"The Link Between Inflammation and Chronic Illness" by Dr. Janet Volpe
In the United States, chronic illness is on the rise. From 1994 to 2006, the rate of chronic conditions in U.S. children more than doubled, increasing from 12.8% to 26.6% according to a study published in the Journal of the American Medical Association in 2010.
Chronic illness is debilitating, reducing quality of life including decreased time that children would be engaged in activities such as attending school or simply having fun playing. Chronic illness often requires children to take daily medication, or utilize specific health services, or even require them to need special equipment. Chronic illness is expensive, according to data from the Centers for Disease Control, chronic medical conditions accounted for 75% of total U.S. health care spending in the private and public insurance sectors, reaching $1.5 trillion in 2005 (CDC Chronic disease overview page, 4/6/2007).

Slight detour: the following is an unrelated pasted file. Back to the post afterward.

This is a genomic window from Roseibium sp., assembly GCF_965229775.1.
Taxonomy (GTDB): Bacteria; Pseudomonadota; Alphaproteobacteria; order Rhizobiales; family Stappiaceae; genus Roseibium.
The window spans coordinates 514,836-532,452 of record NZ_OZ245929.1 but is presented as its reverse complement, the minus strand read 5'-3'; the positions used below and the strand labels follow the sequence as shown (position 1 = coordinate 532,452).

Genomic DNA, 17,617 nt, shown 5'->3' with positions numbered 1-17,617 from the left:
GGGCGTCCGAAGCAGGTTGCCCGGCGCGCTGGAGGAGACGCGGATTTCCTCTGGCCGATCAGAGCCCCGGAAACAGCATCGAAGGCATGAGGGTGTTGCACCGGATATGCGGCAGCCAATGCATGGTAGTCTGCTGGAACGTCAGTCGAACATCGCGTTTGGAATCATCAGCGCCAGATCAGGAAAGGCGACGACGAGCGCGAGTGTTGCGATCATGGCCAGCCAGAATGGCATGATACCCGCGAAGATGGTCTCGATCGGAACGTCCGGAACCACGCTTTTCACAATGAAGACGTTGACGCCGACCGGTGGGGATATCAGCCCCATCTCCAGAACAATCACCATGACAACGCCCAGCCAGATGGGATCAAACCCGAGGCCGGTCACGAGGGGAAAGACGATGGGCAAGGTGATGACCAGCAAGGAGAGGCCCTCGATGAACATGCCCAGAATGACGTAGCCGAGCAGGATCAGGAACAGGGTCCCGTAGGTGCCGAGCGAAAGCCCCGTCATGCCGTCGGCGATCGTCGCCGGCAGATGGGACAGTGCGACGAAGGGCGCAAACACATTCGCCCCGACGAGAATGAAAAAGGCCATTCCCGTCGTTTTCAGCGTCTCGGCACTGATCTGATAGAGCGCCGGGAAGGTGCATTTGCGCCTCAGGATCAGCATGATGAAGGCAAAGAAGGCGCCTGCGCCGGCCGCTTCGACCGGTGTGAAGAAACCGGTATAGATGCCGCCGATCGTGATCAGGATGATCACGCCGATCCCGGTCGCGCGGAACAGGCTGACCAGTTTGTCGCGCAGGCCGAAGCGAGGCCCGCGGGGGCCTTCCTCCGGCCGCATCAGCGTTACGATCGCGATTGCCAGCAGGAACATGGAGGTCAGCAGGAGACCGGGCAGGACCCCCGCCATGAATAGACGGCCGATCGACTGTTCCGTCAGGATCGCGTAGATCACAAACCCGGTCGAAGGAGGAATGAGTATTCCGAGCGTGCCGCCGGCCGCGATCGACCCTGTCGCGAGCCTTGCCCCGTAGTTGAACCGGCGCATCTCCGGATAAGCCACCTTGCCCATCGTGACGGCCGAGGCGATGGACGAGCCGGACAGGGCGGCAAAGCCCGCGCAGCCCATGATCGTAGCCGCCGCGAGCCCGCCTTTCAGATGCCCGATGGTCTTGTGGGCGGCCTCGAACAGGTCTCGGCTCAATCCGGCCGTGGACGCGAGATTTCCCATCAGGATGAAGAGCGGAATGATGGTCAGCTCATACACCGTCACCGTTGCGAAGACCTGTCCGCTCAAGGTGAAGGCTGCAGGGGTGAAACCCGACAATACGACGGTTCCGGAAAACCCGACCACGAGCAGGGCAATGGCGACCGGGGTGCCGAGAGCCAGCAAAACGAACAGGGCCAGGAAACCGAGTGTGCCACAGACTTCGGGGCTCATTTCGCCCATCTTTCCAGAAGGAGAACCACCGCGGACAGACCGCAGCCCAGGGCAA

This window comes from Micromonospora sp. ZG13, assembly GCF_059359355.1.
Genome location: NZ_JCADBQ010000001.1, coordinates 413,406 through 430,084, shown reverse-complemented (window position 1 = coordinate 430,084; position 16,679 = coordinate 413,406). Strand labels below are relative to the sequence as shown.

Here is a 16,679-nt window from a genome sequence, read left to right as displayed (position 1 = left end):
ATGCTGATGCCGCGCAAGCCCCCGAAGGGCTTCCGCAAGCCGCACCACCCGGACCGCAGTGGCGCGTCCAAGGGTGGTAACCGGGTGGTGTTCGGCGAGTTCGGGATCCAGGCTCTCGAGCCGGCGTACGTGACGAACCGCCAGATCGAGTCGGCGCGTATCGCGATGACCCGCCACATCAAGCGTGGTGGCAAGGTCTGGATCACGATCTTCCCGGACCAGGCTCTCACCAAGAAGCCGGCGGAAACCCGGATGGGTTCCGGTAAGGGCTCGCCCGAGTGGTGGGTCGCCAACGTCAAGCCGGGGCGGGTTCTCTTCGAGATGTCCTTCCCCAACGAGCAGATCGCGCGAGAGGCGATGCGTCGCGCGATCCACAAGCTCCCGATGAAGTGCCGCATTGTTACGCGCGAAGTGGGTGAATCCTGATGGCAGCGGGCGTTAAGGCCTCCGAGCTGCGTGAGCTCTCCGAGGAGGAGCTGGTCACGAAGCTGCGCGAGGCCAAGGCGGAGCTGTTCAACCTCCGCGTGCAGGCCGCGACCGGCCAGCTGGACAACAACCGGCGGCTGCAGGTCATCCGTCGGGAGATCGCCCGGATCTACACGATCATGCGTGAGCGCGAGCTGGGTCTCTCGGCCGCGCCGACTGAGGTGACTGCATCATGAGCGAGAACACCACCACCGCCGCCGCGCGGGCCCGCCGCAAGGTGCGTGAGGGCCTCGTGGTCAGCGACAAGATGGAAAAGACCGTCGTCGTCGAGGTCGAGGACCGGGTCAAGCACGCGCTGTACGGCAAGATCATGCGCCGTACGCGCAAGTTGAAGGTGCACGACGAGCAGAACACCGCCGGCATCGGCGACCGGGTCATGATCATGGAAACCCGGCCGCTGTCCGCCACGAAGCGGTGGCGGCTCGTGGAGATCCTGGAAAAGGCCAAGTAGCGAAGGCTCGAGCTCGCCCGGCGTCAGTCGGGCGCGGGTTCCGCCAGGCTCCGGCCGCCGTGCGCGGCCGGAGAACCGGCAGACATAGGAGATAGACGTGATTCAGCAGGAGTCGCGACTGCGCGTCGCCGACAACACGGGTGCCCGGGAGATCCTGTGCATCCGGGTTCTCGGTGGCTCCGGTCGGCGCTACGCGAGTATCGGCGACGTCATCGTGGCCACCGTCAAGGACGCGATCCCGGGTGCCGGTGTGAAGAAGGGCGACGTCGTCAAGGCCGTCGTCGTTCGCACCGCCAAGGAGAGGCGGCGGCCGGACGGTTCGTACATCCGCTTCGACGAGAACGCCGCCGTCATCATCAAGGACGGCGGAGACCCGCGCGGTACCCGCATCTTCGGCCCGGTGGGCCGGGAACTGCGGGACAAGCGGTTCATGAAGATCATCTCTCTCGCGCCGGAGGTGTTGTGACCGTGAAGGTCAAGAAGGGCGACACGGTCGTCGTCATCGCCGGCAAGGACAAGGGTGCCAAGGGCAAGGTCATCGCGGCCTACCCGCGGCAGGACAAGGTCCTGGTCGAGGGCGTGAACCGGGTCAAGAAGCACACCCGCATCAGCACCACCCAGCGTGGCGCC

Why are chronic illnesses on the rise? Though it is true that our ability to diagnose chronic conditions may be improving because of better tools and assessment skills over the past few decades, it also well documented that our society’s ecology has also shifted during this time. We are exposed to more toxic stressors, the Standard American Diet (high in sugar and processed foods) lacks essential nutrients and necessary fiber, we aren’t getting enough exercise or sleep, and we are spending too much time on our electronic devices.
What Causes Chronic Illness?
Chronic illness is a result of chronic inflammation. Chronic inflammation is a biochemical reaction that develops when the body out of balance.
Inflammation itself is not a bad thing. In fact, the temporary form of inflammation is necessary for the survival of humans. It is a vital biological response to an acute stressor such as a burn, a cut on skin, a head cold or a stomach virus, to name a few examples.
There are two types of inflammation: acute and chronic.
Acute, or temporary, inflammation has a beginning, middle and end. It begins when the body realizes it has been exposed to a stressor. The part of the body that becomes activated when exposure to a stressor has occurred is called the immune system. The immune system is responsible for getting rid of the stressor, and releasing and activating specific chemicals to promote healing and minimize tissue damage. Acute inflammation ends when the effect of the stressor is gone.